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6 DOs and DON’Ts on How to Interact with People who Have Visual Impairment

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6 DOs and DON’Ts on How to Interact with People who Have Visual Impairment

When able-bodied people encounter people living with disabilities, sometimes things can get awkward.  This is usually because able-bodied people tend to overcompensate while trying to be polite.  Especially when interacting with anyone who is visually impaired. President and CEO of Perkins School for the Blind Dave Power suggests that “There’s no ‘secret’ to interacting with people who are blind. They just want to be treated like everybody else, with courtesy and respect. A little understanding and sensitivity goes a long way. By taking the initiative to be mindful, you’ll find that making a human connection is easy. It doesn’t matter if one person can see, and the other can’t.” here are a few tips on how to be courteous with people who are visually impaired:

     1. DO Refrain from Shouting Unnecessarily: Many average people have a gut instinct to start speaking louder when talking to anyone who has a disability.  This is especially pointless and rude when talking to people who are visually impaired.  Chances are they can hear you perfectly well. So there’s no need to shout.

     2. DON’T Throw A Pity Party: It’s normal to feel sad about the fact that someone is living with a disability.  But be careful not to overdo it with expressions of sadness or sympathy.  Showering them with pity creates the impression that you perceive their condition as hopeless. Which it’s not.

     3. DO Express Yourself Normally: While it’s important to choose your words carefully in any conversation, don’t become so terrified of putting your foot in your mouth that you stop speaking organically. The people you meet have a right to know the real you.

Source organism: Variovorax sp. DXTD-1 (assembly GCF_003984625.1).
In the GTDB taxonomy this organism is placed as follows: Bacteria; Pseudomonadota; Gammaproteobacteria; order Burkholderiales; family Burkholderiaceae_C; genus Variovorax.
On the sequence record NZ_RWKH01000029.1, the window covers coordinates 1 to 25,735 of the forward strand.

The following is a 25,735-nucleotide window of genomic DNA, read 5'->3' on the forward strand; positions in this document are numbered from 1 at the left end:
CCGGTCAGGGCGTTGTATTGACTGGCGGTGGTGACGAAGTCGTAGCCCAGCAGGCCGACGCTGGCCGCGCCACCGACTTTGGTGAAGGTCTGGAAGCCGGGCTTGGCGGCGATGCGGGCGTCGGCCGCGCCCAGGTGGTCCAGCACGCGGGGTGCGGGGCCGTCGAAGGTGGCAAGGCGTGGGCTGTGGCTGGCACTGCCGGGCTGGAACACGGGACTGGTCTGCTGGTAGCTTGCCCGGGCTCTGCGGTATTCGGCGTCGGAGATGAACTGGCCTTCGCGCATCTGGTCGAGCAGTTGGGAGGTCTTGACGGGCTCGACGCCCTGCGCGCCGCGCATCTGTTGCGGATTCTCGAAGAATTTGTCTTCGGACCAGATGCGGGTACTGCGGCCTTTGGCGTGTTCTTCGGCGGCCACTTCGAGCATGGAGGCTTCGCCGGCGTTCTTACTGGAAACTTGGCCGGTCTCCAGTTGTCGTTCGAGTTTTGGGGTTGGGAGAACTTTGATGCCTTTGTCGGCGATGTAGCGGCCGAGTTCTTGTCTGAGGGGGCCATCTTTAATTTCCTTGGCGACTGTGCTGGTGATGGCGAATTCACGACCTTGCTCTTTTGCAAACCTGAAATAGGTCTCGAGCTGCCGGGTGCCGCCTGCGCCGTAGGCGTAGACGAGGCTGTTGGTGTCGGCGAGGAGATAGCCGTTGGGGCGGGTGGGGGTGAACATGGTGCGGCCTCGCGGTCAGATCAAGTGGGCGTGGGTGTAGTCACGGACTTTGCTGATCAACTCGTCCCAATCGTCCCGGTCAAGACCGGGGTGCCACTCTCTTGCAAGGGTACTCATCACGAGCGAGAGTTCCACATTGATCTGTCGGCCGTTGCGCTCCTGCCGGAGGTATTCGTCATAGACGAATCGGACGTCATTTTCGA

4. DON’T Make Thoughtless Gestures of Assistance: Most people who want to demonstrate kindness are eager to lend a helping hand to the disabled.  But be careful about offering unsolicited help, or assuming that the person you’re talking to is helpless.  Analyze the situation first, and reach out respectfully if necessary.  When in doubt, simply ask if they need help.

     5. DO Make Your Proximity Known: Depending on their degree of blindness, some visually impaired people might not have full orientation about their surroundings.  When you approach them, introduce yourself clearly, and let them know whether you’re coming or going.  Don’t walk away from a conversation unannounced, and don’t assume they can detect your physical approach.

     6. DON’T Be Condescending: Physical disability has nothing to do with intellectual capacity.  If someone is visually impaired, don’t make the mistake of thinking they have limited intelligence.  Avoid making autonomous decisions, or speaking on their behalf, just because of your own personal biases.

Conclusion:

               If you don’t spend a lot of time around people who live with disabilities, it can be easy to behave in an insensitive way.  Instead of panicking or making hasty assumptions, simply pause and heighten your emotional intelligence in the moment.  Any interaction with other people can run smoothly as long as you practice decency.  Be respectful, avoid relying on stereotypes, and use empathy to anticipate their needs.  Everything else will fall into place as long as you relax. If you like what you just read from our blog, you’ll love the various informative courses, workshops and events listed on our websites and social media. Whether you’re interested in personal development, or overall improvement of your business, give us a call at 1 (888) 823-7757 to find out how The RISE Academy can help you break past your daily struggles and start soaring in success.

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